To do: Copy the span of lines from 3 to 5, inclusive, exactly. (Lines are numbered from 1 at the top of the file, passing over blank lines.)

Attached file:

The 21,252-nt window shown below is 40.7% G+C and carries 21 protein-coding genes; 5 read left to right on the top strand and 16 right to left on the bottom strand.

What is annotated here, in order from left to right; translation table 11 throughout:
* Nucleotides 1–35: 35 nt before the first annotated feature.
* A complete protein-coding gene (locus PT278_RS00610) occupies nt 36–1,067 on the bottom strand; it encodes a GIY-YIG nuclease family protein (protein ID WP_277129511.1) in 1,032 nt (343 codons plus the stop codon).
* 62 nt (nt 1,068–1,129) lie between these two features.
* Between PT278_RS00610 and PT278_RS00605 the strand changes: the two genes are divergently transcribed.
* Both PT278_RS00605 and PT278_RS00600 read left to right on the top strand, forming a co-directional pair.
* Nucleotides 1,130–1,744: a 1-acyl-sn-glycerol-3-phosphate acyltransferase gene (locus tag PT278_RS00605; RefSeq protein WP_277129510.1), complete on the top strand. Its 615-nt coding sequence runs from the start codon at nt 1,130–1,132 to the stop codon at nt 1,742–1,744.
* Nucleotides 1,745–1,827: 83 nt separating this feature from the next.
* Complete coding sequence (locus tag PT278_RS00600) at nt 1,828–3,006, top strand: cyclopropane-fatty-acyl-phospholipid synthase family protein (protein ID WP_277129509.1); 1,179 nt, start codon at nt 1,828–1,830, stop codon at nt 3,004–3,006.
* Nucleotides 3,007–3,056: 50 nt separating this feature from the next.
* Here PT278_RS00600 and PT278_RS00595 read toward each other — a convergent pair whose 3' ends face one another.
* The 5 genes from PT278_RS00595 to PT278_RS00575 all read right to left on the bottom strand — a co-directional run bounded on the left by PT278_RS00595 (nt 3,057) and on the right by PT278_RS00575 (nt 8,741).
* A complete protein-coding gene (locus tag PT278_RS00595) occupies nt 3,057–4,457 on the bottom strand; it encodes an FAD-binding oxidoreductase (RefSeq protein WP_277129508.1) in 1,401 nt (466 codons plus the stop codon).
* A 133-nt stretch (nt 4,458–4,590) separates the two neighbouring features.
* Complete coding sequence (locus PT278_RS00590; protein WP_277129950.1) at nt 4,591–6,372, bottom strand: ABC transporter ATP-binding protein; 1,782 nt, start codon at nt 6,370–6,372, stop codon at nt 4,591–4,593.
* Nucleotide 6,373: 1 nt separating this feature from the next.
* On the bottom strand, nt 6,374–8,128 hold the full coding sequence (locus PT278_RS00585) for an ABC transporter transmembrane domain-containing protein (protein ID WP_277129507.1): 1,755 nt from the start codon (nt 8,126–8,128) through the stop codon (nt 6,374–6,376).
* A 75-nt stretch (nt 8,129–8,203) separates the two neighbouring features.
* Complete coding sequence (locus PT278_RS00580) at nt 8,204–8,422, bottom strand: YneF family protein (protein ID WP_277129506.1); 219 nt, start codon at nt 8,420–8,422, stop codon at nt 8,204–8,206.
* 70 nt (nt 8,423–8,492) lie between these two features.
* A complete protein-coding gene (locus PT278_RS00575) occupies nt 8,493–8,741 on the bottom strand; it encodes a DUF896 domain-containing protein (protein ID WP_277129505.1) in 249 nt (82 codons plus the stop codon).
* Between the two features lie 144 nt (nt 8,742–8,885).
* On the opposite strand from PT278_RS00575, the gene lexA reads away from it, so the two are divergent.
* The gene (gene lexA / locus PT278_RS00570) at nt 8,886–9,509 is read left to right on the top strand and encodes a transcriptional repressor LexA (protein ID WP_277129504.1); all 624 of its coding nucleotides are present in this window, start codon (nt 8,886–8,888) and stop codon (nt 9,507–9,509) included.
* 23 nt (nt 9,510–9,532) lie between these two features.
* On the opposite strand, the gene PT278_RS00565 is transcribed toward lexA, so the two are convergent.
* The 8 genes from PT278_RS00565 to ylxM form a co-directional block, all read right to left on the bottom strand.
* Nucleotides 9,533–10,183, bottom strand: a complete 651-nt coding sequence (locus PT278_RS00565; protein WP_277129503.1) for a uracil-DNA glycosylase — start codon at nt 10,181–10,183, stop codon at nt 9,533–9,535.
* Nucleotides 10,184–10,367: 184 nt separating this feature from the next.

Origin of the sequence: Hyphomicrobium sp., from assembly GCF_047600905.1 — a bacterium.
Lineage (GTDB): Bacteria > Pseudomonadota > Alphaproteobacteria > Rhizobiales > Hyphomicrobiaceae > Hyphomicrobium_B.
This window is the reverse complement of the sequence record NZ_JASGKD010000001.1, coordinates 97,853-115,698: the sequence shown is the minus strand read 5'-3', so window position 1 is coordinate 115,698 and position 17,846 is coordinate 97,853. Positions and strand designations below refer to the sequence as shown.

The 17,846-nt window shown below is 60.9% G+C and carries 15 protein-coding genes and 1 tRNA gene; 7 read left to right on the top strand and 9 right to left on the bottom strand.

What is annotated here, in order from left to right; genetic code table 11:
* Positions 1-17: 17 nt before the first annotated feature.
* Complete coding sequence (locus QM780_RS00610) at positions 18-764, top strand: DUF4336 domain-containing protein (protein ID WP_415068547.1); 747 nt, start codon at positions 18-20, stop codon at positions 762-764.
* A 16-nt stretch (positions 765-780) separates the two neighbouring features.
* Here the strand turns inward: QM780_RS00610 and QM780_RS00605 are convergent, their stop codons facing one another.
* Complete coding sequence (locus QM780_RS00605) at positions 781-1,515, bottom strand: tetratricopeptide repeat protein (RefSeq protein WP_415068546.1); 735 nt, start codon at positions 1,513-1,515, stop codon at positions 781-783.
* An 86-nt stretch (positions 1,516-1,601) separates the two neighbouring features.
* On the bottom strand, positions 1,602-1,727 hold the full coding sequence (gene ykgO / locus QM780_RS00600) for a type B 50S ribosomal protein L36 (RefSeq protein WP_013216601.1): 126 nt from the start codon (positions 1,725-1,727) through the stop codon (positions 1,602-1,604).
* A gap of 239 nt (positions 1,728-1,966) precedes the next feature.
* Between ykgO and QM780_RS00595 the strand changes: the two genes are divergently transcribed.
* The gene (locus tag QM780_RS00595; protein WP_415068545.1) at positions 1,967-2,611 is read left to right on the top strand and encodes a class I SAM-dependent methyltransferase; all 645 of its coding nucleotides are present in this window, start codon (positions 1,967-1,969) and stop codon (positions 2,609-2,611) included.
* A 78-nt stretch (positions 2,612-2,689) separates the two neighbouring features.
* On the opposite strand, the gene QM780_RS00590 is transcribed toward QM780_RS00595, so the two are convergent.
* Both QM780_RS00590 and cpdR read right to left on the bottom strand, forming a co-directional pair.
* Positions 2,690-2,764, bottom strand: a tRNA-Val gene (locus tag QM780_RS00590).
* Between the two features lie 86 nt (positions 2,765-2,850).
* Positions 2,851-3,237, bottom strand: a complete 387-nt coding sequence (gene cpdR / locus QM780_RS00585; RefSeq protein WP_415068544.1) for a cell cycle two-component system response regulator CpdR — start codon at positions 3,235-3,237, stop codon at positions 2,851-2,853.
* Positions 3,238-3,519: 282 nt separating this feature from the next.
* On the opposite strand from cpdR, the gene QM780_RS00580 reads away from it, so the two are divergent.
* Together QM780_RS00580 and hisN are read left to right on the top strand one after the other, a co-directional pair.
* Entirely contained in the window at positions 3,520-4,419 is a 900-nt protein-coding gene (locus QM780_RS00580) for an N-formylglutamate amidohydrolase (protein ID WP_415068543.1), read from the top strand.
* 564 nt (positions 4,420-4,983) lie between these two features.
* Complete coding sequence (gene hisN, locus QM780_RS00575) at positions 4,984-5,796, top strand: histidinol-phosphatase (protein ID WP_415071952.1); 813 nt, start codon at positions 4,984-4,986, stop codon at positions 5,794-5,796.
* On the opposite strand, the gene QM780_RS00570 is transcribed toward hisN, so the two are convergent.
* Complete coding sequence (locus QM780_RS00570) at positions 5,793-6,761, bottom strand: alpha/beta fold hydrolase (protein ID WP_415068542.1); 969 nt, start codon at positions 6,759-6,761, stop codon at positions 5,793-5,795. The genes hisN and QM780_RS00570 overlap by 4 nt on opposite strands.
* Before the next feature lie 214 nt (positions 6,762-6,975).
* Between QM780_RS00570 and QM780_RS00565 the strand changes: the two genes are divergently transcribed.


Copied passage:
* Nucleotides 1–35: 35 nt before the first annotated feature.
* A complete protein-coding gene (locus PT278_RS00610) occupies nt 36–1,067 on the bottom strand; it encodes a GIY-YIG nuclease family protein (protein ID WP_277129511.1) in 1,032 nt (343 codons plus the stop codon).
* 62 nt (nt 1,068–1,129) lie between these two features.